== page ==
Multiflora is switching to a hydroponic growing system, so the plants are growing in raised beds rather than directly in the ground. This gives the farm more control over the nutrients the plants receive — and increases the yield by 50 percent.

Headed for home

Tom and Geoff also visited the Hossa farm, which provides us with spray roses (multiple small blooms per stem). But the focus of this stop was Hossa’s lilies.

Hossa has developed new varieties that produce more blooms per stem. And like Multiflora, Hossa has improved its processes, namely packing.

“They tightened the lilies into the boxes better so during transport they don’t shift,” Geoff said. “If the lilies shift in the boxes, it damages the buds and leaves bruising and creasing once the flowers open up.”

Their farm tours completed, Tom and Geoff are heading home. Tom will make one more stop, however, flying to Miami for another inspection of the Valentine’s Day shipments, ensuring the highest quality before the flowers are packed on our truck for delivery to our Grove City distribution center.

There, our employees will handcraft thousands of holiday arrangements using the roses, carnations and other Colombian-grown flowers that Geoff and Tom saw firsthand only days earlier.

Connells Maple Lee’s annual book drive collects 70 new children’s titles for Bexley Public Library and Delaware County District Library

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Connells Maple Lee’s annual book drive collected 70 new children’s titles for Bexley Public Library and Delaware County District Library.

Bouquets for Books ran Oct. 22-Nov. 5.

Anyone who donated a new children’s book was eligible to receive a free bouquet.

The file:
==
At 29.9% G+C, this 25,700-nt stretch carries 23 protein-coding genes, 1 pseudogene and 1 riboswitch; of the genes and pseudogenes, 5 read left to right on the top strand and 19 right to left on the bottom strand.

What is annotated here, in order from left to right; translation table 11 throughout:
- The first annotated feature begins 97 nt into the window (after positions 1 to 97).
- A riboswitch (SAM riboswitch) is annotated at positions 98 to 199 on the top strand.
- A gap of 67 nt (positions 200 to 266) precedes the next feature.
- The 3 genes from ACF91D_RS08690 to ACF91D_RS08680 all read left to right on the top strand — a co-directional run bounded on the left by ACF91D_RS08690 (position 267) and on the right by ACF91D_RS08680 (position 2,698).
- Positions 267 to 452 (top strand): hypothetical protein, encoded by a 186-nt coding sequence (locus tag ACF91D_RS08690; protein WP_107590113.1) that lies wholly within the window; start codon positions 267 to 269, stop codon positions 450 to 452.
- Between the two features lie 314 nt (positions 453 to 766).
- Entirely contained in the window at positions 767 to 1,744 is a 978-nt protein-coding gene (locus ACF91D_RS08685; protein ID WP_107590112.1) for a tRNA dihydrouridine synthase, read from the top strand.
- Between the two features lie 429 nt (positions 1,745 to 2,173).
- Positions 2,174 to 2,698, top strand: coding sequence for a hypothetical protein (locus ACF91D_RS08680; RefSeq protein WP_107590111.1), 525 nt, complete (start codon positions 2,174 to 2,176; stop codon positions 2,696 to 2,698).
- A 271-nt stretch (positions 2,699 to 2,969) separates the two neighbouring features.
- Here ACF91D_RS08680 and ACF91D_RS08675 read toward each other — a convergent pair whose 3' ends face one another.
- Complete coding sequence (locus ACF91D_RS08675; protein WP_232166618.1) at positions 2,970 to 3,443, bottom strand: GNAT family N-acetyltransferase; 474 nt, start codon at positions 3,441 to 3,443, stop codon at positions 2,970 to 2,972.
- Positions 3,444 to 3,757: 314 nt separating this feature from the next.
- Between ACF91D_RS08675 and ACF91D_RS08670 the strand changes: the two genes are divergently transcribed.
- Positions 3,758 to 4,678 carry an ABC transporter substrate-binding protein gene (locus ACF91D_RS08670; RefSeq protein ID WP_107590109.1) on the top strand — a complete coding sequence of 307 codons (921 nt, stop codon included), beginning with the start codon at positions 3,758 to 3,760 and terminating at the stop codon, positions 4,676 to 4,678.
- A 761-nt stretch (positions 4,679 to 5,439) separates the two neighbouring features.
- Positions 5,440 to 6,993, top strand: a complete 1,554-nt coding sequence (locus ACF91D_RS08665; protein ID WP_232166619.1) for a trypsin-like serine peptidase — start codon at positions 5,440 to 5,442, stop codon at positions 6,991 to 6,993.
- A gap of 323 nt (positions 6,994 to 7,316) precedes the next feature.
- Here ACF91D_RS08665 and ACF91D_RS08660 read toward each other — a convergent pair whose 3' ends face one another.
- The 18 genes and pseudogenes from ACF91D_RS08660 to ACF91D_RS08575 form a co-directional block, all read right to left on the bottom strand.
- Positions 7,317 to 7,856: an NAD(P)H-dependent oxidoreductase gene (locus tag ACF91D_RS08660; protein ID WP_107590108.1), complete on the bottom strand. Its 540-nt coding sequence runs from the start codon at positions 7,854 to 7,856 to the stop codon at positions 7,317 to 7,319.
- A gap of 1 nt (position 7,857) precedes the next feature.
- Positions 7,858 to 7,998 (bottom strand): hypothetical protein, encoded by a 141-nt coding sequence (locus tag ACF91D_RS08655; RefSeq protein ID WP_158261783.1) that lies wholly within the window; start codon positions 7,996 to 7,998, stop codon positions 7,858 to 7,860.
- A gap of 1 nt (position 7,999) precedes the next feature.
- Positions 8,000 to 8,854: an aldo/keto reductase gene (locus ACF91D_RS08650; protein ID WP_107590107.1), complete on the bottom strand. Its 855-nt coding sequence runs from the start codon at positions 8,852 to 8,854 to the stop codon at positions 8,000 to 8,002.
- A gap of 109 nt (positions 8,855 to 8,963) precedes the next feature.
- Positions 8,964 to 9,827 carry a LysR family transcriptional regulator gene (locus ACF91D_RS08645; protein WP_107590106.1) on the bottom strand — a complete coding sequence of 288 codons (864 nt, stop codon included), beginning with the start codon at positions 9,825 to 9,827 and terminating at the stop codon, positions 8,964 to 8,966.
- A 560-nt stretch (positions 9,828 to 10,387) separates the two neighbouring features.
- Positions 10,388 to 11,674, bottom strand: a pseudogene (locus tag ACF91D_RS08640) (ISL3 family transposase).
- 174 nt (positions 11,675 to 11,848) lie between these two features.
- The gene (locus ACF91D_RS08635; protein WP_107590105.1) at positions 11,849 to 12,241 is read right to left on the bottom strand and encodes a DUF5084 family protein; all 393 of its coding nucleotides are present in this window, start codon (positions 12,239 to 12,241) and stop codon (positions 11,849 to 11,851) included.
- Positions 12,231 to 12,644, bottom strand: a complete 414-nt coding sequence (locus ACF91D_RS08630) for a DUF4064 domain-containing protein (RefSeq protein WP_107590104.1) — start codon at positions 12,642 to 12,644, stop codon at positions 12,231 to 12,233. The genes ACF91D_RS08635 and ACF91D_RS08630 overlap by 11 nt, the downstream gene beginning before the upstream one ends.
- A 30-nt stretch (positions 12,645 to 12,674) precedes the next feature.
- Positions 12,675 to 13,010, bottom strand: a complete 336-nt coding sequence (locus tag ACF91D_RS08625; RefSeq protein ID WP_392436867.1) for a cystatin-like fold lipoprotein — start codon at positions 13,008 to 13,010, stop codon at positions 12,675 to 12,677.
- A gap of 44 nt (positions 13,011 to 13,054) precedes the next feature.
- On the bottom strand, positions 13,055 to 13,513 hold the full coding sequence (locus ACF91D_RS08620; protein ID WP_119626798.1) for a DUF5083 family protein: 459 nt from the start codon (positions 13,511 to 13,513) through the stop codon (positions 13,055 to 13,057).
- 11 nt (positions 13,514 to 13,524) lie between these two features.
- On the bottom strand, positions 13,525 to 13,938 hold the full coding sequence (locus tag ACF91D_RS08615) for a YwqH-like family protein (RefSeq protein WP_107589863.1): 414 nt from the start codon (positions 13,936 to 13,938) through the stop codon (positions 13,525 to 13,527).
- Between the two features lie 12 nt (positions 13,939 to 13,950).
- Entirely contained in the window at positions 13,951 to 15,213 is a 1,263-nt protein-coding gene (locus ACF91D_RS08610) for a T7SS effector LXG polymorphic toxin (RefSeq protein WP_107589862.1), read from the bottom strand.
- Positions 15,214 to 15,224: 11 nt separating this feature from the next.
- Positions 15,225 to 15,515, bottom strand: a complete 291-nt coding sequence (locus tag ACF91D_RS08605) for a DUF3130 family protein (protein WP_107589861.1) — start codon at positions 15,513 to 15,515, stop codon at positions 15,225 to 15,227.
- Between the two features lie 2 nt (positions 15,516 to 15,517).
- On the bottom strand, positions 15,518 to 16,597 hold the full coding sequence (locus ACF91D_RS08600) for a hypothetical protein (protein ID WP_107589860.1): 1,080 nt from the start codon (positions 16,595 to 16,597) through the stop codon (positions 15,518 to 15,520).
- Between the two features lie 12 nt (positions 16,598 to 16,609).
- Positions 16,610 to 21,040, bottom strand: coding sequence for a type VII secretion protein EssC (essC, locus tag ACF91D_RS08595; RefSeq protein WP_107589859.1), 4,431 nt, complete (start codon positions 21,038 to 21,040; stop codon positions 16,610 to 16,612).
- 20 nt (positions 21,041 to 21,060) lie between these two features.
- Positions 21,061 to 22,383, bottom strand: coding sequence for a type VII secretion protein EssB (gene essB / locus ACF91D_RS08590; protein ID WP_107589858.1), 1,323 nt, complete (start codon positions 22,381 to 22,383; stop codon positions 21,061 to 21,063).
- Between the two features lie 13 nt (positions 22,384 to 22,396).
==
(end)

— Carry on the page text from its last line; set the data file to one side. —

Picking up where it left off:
The book drive will return Oct. 28-Nov. 11, 2017.

Photo: From left, Sharon Harding, sales associate at Connells Maple Lee Flowers & Gifts in Powell, and Connie Pottle, youth services manager, Delaware County District Library.

Join us at April 24 ‘Wedding Experience’ show

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Connells Maple Lee is tying the knot with Columbus Bride & Groom’s “Wedding Experience” show on Sunday, April 24.

It will be our first involvement with the show, which will take place from 12:30 to 4:30 p.m. at Embassy Suites by Hilton Columbus Airport, 2886 Airport Drive.

We’d like for you to be our guest. Free tickets are available at our Grove City store, 2033 Stringtown Road, while supplies last. Otherwise, tickets are $12 each for pre-registration or $20 each at the door.

You’ll find our booth right inside the door of the New Albany ballroom, which will feature a summer theme. We’ll also have two tablescapes — one formal, one casual — in the center of the room to offer ideas for decorating guest tables.

More than 80 vendors will be on hand for the Wedding Experience, which will feature a “mini mock” wedding reception, complete with food and drink samples, including wedding cake.

A separate room will accommodate The Savvy Bride Resale Market, where former brides sell new or gently used items to brides-to-be.

Brides who pre-register (or avail themselves of our free tickets) will be eligible for a scavenger hunt and grand-prize drawing at the end of the show.

For more information about the show, click here.

Order early delivery for Valentine’s Day, and you’ll have March covered for free

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Mother Nature has no qualms with interrupting our plans.

Fingers crossed, weather won’t mess with Valentine’s Day. But it’s best to anticipate the worst and order early.

Besides, this year Feb. 14 falls on a Sunday, so you’ll have to order early if you want to send flowers to your loved one at his or her place of work.

And let’s face it: When the recipient’s colleagues gush over the flowers you sent, it makes you look pretty good, too.

If you need more incentive, we have it by the dozen: Orders delivered Feb. 8-12 will be accompanied by a coupon redeemable for one-dozen rose bouquet. The coupon is valid any time in March.